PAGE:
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Two sections of the Cleave Dyke system, one known as the Casten Dike, and a round barrow south of Kilburn Moor Plantation

A Scheduled Monument in Cold Kirby, North Yorkshire

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Coordinates

Latitude: 54.2379 / 54°14'16"N

Longitude: -1.2057 / 1°12'20"W

OS Eastings: 451867.187398

OS Northings: 482756.861068

OS Grid: SE518827

Mapcode National: GBR NM0F.RL

Mapcode Global: WHD8K.GR20

Entry Name: Two sections of the Cleave Dyke system, one known as the Casten Dike, and a round barrow south of Kilburn Moor Plantation

Scheduled Date: 16 July 1969

Last Amended: 3 August 1995

Source: Historic England

Source ID: 1012992

English Heritage Legacy ID: 26933

County: North Yorkshire

Civil Parish: Cold Kirby

Traditional County: Yorkshire

Lieutenancy Area (Ceremonial County): North Yorkshire

Church of England Parish: Upper Ryedale

Church of England Diocese: York

Details

The monument includes two sections of linear earthwork which cross at right
angles at the south end of the Cleave Dyke system. A section forming the
southern part of the main Cleave Dyke extends for 390m from north west to
south east. It is crossed 240m along its length from the north by the Casten
Dike, but it continues to the south east for a further 120m. This dyke is
preserved as a shallow ditch with flanking banks. The ditch is 4m wide and
0.5m deep and the banks 3m wide and 0.75m high. Where the dyke is crossed by
the Casten Dike it is no longer visible as an earthwork, although the ditch is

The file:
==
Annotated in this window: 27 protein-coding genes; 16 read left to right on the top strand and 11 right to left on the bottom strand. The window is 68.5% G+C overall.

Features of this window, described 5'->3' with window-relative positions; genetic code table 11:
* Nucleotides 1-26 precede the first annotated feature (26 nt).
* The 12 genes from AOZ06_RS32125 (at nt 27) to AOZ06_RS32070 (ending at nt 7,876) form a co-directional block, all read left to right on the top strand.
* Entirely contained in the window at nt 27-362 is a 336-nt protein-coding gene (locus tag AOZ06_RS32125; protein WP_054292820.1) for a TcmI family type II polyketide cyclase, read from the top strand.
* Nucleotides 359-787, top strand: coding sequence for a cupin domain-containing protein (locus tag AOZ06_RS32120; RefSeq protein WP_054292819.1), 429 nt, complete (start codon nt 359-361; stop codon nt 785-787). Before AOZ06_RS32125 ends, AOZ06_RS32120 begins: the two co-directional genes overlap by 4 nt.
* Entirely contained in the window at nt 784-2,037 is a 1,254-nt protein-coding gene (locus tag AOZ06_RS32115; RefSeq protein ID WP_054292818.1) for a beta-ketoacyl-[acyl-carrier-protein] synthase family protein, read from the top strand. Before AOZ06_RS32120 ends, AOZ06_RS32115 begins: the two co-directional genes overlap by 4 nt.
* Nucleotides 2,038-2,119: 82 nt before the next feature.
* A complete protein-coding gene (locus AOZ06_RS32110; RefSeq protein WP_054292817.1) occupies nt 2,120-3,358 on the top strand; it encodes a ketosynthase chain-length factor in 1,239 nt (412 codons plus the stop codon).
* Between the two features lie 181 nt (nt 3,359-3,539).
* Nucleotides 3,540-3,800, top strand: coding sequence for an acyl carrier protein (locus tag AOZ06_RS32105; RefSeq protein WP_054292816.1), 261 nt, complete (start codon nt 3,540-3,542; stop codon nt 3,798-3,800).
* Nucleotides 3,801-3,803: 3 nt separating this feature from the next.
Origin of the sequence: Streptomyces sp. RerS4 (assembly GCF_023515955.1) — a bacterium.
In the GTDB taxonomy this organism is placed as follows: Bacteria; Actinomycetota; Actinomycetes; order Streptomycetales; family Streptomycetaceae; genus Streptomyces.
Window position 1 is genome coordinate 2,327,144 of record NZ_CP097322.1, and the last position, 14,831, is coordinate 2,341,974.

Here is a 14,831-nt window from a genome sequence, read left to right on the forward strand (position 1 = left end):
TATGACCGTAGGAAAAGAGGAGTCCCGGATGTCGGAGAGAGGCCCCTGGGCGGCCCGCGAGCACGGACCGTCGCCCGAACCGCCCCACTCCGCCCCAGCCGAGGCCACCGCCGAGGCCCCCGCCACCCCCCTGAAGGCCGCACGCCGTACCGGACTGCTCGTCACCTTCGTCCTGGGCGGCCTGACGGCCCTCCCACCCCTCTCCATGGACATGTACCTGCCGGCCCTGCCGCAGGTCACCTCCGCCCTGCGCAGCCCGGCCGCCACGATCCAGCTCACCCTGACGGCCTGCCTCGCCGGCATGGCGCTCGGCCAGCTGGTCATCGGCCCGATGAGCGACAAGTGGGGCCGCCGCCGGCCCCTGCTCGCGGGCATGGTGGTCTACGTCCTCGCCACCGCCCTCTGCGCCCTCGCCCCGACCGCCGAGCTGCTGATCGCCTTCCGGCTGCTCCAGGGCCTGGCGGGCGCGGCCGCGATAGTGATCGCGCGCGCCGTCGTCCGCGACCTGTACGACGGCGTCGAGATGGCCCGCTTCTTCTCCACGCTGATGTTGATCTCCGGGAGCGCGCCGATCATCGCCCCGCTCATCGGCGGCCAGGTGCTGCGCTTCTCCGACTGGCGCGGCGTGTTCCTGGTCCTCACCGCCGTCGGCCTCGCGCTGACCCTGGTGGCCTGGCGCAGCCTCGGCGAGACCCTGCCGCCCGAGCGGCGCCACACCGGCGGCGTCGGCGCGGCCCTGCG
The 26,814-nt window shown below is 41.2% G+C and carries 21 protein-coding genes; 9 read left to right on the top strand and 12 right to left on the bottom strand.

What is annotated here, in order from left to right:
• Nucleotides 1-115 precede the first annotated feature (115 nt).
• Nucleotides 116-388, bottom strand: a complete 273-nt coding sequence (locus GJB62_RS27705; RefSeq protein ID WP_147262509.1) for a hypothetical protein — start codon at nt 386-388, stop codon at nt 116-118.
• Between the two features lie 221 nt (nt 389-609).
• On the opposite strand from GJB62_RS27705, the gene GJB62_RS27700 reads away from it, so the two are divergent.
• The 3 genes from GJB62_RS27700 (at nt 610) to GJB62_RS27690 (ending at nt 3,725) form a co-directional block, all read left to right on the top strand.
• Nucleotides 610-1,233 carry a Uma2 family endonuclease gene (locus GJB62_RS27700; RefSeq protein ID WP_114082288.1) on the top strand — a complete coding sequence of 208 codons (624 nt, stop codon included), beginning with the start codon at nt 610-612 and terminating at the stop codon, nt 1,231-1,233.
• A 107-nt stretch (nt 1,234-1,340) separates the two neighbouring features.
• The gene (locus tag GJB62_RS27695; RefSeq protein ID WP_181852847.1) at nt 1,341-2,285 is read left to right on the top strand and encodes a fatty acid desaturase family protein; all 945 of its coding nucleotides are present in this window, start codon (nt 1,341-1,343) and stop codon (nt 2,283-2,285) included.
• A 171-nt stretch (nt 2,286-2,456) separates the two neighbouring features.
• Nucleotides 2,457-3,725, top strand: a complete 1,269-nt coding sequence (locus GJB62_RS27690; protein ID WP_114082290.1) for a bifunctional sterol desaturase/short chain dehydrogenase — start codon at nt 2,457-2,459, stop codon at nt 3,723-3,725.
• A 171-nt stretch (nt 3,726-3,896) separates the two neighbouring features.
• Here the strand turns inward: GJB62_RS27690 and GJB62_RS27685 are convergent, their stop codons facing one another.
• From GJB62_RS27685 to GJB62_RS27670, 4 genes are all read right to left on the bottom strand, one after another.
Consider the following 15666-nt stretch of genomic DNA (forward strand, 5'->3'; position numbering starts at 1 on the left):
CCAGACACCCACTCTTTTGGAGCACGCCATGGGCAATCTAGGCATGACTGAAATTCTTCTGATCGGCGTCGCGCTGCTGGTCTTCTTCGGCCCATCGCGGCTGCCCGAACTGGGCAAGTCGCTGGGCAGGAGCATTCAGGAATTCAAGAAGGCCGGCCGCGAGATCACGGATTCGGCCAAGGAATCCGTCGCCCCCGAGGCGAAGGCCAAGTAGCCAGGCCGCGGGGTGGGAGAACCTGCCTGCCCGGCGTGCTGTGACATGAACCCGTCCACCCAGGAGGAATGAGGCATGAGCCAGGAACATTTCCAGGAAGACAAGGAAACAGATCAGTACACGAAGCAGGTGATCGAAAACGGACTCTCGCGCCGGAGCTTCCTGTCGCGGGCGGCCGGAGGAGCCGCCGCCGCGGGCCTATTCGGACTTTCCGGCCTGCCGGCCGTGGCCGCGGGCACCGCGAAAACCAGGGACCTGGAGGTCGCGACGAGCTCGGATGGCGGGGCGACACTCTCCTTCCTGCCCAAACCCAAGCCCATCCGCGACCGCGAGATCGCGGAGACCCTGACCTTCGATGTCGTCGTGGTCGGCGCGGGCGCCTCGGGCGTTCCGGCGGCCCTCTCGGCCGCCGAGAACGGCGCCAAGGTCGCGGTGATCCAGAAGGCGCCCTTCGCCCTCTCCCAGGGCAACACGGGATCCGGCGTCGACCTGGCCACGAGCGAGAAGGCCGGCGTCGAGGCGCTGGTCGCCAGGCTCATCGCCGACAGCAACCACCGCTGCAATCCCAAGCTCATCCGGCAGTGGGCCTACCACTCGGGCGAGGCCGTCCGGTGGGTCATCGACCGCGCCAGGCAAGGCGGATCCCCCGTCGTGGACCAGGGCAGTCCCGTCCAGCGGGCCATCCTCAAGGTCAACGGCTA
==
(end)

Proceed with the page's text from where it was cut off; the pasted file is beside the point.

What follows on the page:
preserved as a buried feature. The Casten Dike is orientated north east to
south west, extending eastwards for 550m from the edge of the scarp slope. At
its eastern end it has been truncated by a modern road. This dyke is preserved
as a prominent ditch with a flanking bank to the north. The ditch is 3.5m wide
and 1m deep, and the bank is 6m wide and 1m high. Flanking the ditch to the
south, an old and ruined dry stone wall runs along a shallow counterscarp
bank. A round barrow is located immediately adjacent to the Casten Dike at a
point 140m from the south west end. This barrow has an earth and stone mound
1.5m high. It is round in shape and 12.5m in diameter. The ditch of the Casten
Dike cuts across the northern flank of the barrow, demonstrating that the
barrow is an earlier structure than the dyke. The Cleave Dyke and Casten Dike
both continue beyond the road to the north and east respectively, where they
are the subjects of separate schedulings.

These sections of earthwork are part of a wider system of prehistoric linear
earthworks continuing for 9km north-south along the western edge of the
Hambleton Hills. Shorter east-west earthworks linked valley heads to the main
dyke and thus divided the terrain into discrete units for agricultural and
social purposes. The dyke is associated with earlier round barrows which also
marked the division of land. Together the monuments on this area of the
Hambleton Hills provide important evidence of territorial organisation and the
development of settled agricultural practices.

MAP EXTRACT